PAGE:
Air Date: Week of October 23, 1992
Alex van Oss reports from Washington on the environmental strategies being used by the major presidential candidates. Although neither campaign has put environmental issues at the forefront, the Republicans have been more aggressive, often accusing the Democrats of extremism.
CURWOOD: This is Living on Earth. I'm Steve Curwood.
Rarely does a book become a major factor in a presidential campaign. But in this year of electoral surprises, Democratic Vice Presidential challenger Al Gore's new book, Earth in the Balance, has filled much of the spotlight. Gore's treatise on the environment was published just four months before his selection as Bill Clinton's running mate, and depending on your perspective, the book is either a plea for radical reform of the way humans use and abuse the earth's resources, or an extremist tract proposing pricey solutions to unproven problems. And the book has become a rallying point for the Republicans, who have smarted under criticisms that Vice President Quayle has tried to thwart environmental regulations. Under Quayle, the Vice Presidency has come to play a central role in environmental policy, and later in the program we'll hear how both contenders might continue that legacy.
But first, from Washington, Alex van Oss reports how the major presidential tickets have been playing the environment card in the current campaign.
VAN OSS: Even with the environment a low-priority issue, both sides in this race have taken an unusual strategy with it, almost switching places. John Shanahan is environmental policy analyst with the Heritage Foundation, a conservative public policy think-tank in Washington, DC.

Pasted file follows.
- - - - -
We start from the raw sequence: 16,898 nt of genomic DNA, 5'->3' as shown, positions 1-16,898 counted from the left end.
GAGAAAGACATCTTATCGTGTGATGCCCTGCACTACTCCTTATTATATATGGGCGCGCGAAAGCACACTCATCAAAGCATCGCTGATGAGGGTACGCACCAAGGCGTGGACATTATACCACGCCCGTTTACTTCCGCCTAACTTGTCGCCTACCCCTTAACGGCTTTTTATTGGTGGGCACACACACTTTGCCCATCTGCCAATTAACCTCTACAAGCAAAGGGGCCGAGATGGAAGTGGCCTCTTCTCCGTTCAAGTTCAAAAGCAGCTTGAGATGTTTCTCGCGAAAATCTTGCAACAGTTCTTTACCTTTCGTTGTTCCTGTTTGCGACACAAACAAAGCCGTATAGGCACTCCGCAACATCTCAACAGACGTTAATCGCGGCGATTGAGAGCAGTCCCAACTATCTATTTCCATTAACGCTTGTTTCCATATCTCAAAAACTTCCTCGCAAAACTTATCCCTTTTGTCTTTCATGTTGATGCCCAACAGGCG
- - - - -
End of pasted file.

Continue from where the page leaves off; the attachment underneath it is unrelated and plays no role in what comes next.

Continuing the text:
SHANAHAN: Gore, who is quite outspoken on the environment, is not being very outspoken during the campaign. The strategy is mum's-the-word. The reason for that is that he's vulnerable to attacks from the GOP on the environment for being extremist.
BUSH (at rally) : I normally don't speak much about his running mate, Senator Gore of Tennessee, but he's written this famous book now that Governor Clinton talks about. On page 325 of the book, he makes an interesting comparison. He says that the automobile industry and I quote right here, quotations, 'poses a mortal threat to the security of every nation that is more deadly than that of any military enemy we're ever again likely to confront.' What kind of people are we dealing with here? (Crowd noise)
VAN OSS: Senator Albert Gore wrote a best-selling book on the environment, but many of his proposals in it are controversial, and what's fine for Gore the senator is trickier for Gore the White House candidate. Shanahan says the Republicans need to adjust their environmental posture to show their concern, and at the same time, their sense of proportion.
SHANAHAN: Bush is vulnerable to both conservatives and environmentalists on the environment, so he's taken a rather aggressive strategy. His strategy is to basically point out differences between himself and Gore.